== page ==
Over the past week, I visited two different Self Help Groups, sponsored by PRASAD Chikitsa, both of which taught me so much and opened my eyes to many of the pressing problems that women face in rural India.

The first meeting, held in a small temple, was a training meeting. A PRASAD staff member taught a lesson about village development and a bit about the taxation system in Maharashtra, to the women.

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 A PRASAD staff member holds a sign that outlines the basic forms of government 

I was amazed at the reactions some of the women had to a few of the things the staff member was saying. For example, some were surprised when they learned that they too, could be people of power in the government, such as the prime minister or the president. This made me realize the importance of PRASAD’s Self Help Groups.

I heard stories from the women themselves as well as the PRASAD staff members about how the Self Help Groups affected their lives. For example, the Self Help Groups gave many women the confidence and the financial support to stand up for themselves and do what’s best for them.

Many women in rural towns like those in Tansa Valley are victims of domestic violence. Before the groups, a majority of the women couldn’t do anything about this horrendous crime, because leaving their husbands or calling the police meant no source of income for them and their children. Now, after joining the Self Help Groups, these women have been able to find a way to save their own money and no longer rely on their husbands for financial stability. This made it much easier for these women to stand up to the abuse they faced, and to start afresh, with the money they had saved and the support and friends they had gained through the Self Help Groups.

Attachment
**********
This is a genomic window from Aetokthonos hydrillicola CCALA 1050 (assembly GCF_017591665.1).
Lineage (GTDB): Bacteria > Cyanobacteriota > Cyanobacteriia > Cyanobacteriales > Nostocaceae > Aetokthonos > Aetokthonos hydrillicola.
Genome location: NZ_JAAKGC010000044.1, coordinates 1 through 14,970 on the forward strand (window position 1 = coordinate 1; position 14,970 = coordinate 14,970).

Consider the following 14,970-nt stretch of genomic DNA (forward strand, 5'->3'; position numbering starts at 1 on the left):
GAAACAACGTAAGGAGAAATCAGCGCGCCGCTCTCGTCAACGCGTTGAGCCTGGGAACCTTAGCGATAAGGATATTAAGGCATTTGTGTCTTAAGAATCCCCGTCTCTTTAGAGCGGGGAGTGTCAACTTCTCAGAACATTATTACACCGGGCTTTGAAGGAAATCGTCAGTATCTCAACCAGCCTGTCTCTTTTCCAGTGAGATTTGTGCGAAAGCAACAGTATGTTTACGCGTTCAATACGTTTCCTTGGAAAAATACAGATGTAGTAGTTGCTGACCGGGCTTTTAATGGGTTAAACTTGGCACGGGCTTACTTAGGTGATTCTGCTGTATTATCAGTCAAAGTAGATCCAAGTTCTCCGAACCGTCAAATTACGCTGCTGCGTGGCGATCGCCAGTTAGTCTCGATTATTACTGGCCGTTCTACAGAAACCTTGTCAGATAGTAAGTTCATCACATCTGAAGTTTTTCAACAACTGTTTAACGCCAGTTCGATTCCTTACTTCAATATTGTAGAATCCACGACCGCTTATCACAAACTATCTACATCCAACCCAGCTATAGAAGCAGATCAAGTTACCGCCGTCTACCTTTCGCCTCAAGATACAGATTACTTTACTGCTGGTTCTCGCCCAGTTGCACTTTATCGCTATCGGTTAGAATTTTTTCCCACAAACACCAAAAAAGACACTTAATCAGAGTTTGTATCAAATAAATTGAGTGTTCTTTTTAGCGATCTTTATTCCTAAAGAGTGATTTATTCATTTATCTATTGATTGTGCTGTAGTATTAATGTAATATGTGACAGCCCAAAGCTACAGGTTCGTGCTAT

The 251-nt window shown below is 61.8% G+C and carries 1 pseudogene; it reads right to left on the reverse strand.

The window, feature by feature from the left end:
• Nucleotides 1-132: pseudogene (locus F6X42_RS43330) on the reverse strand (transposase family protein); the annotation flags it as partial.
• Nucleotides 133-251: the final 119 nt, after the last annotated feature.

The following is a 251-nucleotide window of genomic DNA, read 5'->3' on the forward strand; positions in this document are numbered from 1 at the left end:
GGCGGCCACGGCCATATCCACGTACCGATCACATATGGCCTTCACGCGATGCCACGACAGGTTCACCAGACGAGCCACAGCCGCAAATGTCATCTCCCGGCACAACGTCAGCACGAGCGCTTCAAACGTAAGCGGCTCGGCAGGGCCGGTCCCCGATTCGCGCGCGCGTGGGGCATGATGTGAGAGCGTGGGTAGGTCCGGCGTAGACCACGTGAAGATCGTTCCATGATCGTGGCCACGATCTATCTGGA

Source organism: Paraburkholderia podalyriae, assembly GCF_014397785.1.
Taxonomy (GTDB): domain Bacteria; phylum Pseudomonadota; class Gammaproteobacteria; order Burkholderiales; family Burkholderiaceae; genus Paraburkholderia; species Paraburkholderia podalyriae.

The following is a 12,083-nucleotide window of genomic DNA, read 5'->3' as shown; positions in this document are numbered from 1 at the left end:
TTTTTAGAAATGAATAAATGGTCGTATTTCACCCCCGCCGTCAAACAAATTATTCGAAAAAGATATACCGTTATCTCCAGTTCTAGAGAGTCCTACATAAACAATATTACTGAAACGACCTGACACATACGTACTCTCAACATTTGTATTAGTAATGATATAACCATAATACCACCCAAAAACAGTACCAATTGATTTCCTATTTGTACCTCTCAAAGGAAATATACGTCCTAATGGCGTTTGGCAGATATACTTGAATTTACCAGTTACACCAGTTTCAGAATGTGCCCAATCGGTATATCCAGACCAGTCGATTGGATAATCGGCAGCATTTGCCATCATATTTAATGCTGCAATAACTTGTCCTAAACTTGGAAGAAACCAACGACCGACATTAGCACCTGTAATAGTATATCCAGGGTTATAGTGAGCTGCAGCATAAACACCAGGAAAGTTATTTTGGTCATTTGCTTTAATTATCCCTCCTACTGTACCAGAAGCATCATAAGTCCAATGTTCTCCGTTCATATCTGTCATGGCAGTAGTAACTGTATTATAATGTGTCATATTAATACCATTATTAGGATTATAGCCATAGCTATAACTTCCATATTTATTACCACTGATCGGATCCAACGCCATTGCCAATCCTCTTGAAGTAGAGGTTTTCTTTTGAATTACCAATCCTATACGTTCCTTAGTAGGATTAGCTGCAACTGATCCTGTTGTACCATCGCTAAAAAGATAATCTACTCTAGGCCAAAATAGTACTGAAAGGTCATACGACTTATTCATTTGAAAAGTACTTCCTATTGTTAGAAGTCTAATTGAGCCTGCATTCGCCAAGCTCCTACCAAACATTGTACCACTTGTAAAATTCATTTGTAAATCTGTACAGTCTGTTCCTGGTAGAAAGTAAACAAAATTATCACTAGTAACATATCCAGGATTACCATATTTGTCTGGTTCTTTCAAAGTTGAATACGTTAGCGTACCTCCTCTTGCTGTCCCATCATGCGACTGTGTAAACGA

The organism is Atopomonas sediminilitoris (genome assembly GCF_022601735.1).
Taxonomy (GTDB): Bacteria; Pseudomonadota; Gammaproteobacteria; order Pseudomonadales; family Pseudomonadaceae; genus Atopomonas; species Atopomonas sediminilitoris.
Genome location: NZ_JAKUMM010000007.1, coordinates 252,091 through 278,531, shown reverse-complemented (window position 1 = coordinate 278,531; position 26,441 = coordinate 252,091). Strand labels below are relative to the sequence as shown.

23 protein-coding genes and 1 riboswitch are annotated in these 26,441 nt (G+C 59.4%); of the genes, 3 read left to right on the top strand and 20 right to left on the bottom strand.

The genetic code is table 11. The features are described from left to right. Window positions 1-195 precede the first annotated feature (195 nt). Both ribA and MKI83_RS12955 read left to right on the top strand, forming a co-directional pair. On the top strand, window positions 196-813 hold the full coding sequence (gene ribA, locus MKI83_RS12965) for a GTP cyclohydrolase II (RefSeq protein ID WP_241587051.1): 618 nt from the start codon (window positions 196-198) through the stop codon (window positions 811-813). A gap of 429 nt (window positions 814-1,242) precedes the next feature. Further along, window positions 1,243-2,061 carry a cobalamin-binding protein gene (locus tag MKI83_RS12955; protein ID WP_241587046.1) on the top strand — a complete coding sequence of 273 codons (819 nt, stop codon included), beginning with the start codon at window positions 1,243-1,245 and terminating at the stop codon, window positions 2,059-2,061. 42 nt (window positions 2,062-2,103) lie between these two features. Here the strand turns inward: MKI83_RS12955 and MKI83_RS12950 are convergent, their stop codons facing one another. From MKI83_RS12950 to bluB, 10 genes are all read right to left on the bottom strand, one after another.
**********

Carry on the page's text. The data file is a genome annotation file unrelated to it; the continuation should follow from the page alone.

Back at the first meeting, I met a 3-year-old girl named Arya. She was sitting in her mother’s lap in the back row, with a big smile on her face, constantly speaking non-stop to her mother and telling her stories in Marathi. I smiled at her and introduced myself, her mom translating my Hindi for her.

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Meeting Arya for the first time before the meeting started

She waved at me and then pulled me to the back of the room so we could play together.  I asked if I could take a picture of her. Nodding, she posed and then grabbed my phone to see the photo I had just taken.